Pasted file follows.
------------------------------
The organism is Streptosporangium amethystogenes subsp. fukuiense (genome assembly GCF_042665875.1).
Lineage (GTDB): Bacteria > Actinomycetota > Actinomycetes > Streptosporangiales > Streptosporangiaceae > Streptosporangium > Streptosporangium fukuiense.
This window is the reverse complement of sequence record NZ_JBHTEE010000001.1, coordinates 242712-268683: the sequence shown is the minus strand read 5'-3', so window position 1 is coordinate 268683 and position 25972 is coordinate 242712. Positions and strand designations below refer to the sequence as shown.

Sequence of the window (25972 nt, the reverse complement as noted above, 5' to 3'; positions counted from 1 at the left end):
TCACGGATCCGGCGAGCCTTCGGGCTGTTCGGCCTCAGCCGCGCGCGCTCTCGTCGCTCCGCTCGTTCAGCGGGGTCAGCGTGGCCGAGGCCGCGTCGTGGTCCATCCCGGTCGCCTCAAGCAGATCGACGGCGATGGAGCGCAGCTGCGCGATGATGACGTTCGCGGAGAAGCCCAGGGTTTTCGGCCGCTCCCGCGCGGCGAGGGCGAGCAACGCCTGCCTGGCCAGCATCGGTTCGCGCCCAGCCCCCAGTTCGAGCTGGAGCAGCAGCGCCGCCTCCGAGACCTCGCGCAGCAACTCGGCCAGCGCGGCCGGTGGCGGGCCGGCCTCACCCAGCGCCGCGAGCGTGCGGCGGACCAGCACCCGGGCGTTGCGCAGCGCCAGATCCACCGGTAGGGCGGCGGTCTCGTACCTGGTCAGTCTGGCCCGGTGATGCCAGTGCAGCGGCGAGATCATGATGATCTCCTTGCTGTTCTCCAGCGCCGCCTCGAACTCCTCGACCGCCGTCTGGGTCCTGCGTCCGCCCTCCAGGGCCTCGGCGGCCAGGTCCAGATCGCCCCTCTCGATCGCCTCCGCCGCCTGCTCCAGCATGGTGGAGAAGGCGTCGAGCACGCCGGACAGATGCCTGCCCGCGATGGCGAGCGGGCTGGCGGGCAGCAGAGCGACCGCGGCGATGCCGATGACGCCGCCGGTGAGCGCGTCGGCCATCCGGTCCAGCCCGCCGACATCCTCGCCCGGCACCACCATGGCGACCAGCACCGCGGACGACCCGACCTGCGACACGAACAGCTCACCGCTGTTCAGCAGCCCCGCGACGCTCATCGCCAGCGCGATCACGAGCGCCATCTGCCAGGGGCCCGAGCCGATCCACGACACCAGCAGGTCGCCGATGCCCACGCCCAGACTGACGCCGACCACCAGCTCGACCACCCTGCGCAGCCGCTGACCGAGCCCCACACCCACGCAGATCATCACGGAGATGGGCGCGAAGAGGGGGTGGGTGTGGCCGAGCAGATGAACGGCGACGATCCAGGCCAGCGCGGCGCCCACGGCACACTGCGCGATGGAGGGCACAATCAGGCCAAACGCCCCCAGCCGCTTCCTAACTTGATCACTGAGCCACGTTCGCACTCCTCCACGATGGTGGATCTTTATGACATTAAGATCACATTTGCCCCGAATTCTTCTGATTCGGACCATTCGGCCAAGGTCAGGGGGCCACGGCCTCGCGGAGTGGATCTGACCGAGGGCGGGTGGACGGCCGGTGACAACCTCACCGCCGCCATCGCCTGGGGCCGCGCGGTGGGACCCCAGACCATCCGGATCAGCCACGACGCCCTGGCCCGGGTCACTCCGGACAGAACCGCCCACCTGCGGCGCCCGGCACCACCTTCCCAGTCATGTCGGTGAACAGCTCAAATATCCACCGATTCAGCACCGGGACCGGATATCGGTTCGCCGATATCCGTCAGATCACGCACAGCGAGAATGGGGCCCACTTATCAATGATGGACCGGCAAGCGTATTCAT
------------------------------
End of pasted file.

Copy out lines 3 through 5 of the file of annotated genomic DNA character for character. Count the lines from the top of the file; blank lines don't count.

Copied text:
This window is the reverse complement of sequence record NZ_JBHTEE010000001.1, coordinates 242712-268683: the sequence shown is the minus strand read 5'-3', so window position 1 is coordinate 268683 and position 25972 is coordinate 242712. Positions and strand designations below refer to the sequence as shown.

Sequence of the window (25972 nt, the reverse complement as noted above, 5' to 3'; positions counted from 1 at the left end):
TCACGGATCCGGCGAGCCTTCGGGCTGTTCGGCCTCAGCCGCGCGCGCTCTCGTCGCTCCGCTCGTTCAGCGGGGTCAGCGTGGCCGAGGCCGCGTCGTGGTCCATCCCGGTCGCCTCAAGCAGATCGACGGCGATGGAGCGCAGCTGCGCGATGATGACGTTCGCGGAGAAGCCCAGGGTTTTCGGCCGCTCCCGCGCGGCGAGGGCGAGCAACGCCTGCCTGGCCAGCATCGGTTCGCGCCCAGCCCCCAGTTCGAGCTGGAGCAGCAGCGCCGCCTCCGAGACCTCGCGCAGCAACTCGGCCAGCGCGGCCGGTGGCGGGCCGGCCTCACCCAGCGCCGCGAGCGTGCGGCGGACCAGCACCCGGGCGTTGCGCAGCGCCAGATCCACCGGTAGGGCGGCGGTCTCGTACCTGGTCAGTCTGGCCCGGTGATGCCAGTGCAGCGGCGAGATCATGATGATCTCCTTGCTGTTCTCCAGCGCCGCCTCGAACTCCTCGACCGCCGTCTGGGTCCTGCGTCCGCCCTCCAGGGCCTCGGCGGCCAGGTCCAGATCGCCCCTCTCGATCGCCTCCGCCGCCTGCTCCAGCATGGTGGAGAAGGCGTCGAGCACGCCGGACAGATGCCTGCCCGCGATGGCGAGCGGGCTGGCGGGCAGCAGAGCGACCGCGGCGATGCCGATGACGCCGCCGGTGAGCGCGTCGGCCATCCGGTCCAGCCCGCCGACATCCTCGCCCGGCACCACCATGGCGACCAGCACCGCGGACGACCCGACCTGCGACACGAACAGCTCACCGCTGTTCAGCAGCCCCGCGACGCTCATCGCCAGCGCGATCACGAGCGCCATCTGCCAGGGGCCCGAGCCGATCCACGACACCAGCAGGTCGCCGATGCCCACGCCCAGACTGACGCCGACCACCAGCTCGACCACCCTGCGCAGCCGCTGACCGAGCCCCACACCCACGCAGATCATCACGGAGATGGGCGCGAAGAGGGGGTGGGTGTGGCCGAGCAGATGAACGGCGACGATCCAGGCCAGCGCGGCGCCCACGGCACACTGCGCGATGGAGGGCACAATCAGGCCAAACGCCCCCAGCCGCTTCCTAACTTGATCACTGAGCCACGTTCGCACTCCTCCACGATGGTGGATCTTTATGACATTAAGATCACATTTGCCCCGAATTCTTCTGATTCGGACCATTCGGCCAAGGTCAGGGGGCCACGGCCTCGCGGAGTGGATCTGACCGAGGGCGGGTGGACGGCCGGTGACAACCTCACCGCCGCCATCGCCTGGGGCCGCGCGGTGGGACCCCAGACCATCCGGATCAGCCACGACGCCCTGGCCCGGGTCACTCCGGACAGAACCGCCCACCTGCGGCGCCCGGCACCACCTTCCCAGTCATGTCGGTGAACAGCTCAAATATCCACCGATTCAGCACCGGGACCGGATATCGGTTCGCCGATATCCGTCAGATCACGCACAGCGAGAATGGGGCCCACTTATCAATGATGGACCGGCAAGCGTATTCAT